Don’t Make This Mistake When Talking to Protestants About the Sacraments

By pintswaquinas February 14, 2023

You may know that Catholics and Protestants don’t share the same view on the sacraments. Not only do we not agree with our non-Catholic friends on what a sacrament is, we also don’t have the same number.

The Catholic Church teaches that there are seven sacraments: Baptism, Confirmation, the Eucharist, Penance, the Anointing of the Sick, Holy Orders, and Matrimony. Many Protestants recognize only two: Baptism and the Eucharist (also called Communion or the Lord’s Supper).

Catholics sometimes mistakenly think that all Protestants have the same beliefs about the sacraments. But this is not the case. Lutherans, Calvinists, Anglicans, and others have their own doctrines.

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Protestant Beliefs on Baptism
One difference between Protestants on baptism stems from how they view the sacrament in relation to the Old Covenant. Many Reformed Presbyterians see baptism as a sign and a seal of God’s covenant. It harkens to circumcision in the Old Covenant. Circumcision is the seal of the righteousness that Abraham had by faith.

Calvinists emphasize the continuity between the Old and New Covenants through the continuity between circumcision and baptism. Some of them even practice infant baptism like Catholics. They believe that since the circumcision of infants brought them into the Old Covenant, the baptism of infants should bring them into the New. That being said, they do not share all of the Catholic Church’s beliefs about infant baptism.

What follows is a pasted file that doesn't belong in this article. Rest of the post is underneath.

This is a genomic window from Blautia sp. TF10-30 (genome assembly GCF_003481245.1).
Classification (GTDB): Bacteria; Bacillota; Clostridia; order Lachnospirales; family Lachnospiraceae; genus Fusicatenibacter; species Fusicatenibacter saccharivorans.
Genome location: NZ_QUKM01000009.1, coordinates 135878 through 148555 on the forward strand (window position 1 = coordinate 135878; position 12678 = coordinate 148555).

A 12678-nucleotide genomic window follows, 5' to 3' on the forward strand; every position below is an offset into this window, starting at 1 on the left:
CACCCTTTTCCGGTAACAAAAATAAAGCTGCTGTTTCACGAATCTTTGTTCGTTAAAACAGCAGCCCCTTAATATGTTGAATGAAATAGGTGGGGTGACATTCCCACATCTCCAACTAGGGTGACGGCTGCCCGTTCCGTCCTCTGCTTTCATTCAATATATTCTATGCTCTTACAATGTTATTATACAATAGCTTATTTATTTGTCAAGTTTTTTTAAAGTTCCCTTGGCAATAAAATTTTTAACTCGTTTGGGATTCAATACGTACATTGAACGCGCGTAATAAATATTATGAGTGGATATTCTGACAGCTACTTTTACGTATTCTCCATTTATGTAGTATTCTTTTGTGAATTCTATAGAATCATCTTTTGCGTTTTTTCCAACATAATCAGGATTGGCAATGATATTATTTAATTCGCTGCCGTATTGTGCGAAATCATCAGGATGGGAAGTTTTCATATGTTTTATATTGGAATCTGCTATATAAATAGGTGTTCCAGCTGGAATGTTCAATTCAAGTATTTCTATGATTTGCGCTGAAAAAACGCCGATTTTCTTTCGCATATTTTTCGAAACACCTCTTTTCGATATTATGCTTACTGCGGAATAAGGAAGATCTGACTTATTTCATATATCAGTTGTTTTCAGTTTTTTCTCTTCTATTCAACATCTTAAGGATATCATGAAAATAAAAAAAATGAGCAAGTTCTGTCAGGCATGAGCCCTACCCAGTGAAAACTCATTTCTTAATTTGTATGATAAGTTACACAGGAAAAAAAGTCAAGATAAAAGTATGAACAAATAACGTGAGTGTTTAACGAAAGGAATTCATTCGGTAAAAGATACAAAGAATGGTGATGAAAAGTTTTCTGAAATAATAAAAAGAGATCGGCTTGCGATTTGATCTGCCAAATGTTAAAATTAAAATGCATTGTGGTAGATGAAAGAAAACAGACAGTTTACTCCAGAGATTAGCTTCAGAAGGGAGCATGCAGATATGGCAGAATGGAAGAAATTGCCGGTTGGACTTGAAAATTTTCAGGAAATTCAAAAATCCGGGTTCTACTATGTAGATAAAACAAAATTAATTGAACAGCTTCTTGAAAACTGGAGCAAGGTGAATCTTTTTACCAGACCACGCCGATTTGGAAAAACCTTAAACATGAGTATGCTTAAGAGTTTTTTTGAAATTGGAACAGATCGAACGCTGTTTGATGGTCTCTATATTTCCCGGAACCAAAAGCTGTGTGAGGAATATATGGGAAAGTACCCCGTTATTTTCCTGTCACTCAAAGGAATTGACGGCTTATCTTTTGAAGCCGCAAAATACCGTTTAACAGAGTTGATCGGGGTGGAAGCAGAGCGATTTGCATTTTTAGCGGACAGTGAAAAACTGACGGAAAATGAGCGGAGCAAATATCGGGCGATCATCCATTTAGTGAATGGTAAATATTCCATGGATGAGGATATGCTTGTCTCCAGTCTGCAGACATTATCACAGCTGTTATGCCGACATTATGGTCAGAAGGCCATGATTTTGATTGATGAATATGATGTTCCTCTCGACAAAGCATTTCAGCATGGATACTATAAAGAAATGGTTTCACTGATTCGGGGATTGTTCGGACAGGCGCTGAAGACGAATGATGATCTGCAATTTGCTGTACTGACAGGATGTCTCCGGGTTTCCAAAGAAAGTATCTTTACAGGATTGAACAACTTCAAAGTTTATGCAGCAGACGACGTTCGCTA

On the other hand, many Reformed Baptists emphasize the discontinuity between the Old and New Covenants. The New Covenant is a different kind of relationship between God and His people. Therefore, even though male infants were circumcised under the Old Law, many Baptists reject infant baptism under the New Law.

What many Reformed Baptists and Reformed Presbyterians hold in common is that Baptism does regenerate the elect, but not at the time of the administration of the sacrament. Instead, regeneration occurs when they have faith.

Protestant Beliefs on Communion
Many Protestants believe that Communion is purely a symbol. Receiving Communion is a gesture to call to mind Jesus’ Last Supper and Passion. You receive the “bread” and “wine” (often crackers and grape juice), remember Jesus and that’s it. This view has roots in the Protestant leader Ulrich Zwingli, who famously debated Martin Luther about the nature of the Eucharist.

This is also probably the view that comes to most Catholics’ minds when they think about Protestant beliefs about Communion. But some Protestants have slightly different views. Martin Luther believed that Christ was in the Eucharist (so it’s not just a pure symbol), but he rejected the Catholic view that the bread and wine changed into the body and blood of Christ.

These are just a few of the different Protestant beliefs about the sacraments, but they should remind you to be careful when talking about this topic. Don’t assume that all Protestants believe the same thing about the Eucharist and Baptism. Ask first.

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